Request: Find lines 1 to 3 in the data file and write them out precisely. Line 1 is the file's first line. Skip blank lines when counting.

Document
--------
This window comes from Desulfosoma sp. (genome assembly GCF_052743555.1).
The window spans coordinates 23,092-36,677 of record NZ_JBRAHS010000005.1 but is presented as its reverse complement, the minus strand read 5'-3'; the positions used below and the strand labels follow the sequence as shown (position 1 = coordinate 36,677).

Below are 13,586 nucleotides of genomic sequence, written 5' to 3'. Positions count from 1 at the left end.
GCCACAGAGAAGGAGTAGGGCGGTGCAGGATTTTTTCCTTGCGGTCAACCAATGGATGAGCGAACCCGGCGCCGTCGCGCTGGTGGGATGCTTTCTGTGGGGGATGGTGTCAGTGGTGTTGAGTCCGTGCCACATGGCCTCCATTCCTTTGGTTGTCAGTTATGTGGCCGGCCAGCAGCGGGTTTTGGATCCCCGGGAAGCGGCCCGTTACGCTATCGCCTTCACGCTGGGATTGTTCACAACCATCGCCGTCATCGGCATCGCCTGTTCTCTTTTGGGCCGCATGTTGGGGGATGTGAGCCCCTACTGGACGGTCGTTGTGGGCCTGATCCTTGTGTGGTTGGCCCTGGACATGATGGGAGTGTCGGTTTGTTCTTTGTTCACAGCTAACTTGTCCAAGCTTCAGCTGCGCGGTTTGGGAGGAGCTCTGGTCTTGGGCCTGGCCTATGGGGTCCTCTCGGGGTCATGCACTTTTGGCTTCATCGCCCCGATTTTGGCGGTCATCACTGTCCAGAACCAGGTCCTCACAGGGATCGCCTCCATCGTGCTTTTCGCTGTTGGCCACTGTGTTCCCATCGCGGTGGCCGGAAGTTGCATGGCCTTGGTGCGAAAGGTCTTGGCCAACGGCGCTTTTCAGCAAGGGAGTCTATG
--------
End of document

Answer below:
This window comes from Desulfosoma sp. (genome assembly GCF_052743555.1).
The window spans coordinates 23,092-36,677 of record NZ_JBRAHS010000005.1 but is presented as its reverse complement, the minus strand read 5'-3'; the positions used below and the strand labels follow the sequence as shown (position 1 = coordinate 36,677).

Below are 13,586 nucleotides of genomic sequence, written 5' to 3'. Positions count from 1 at the left end.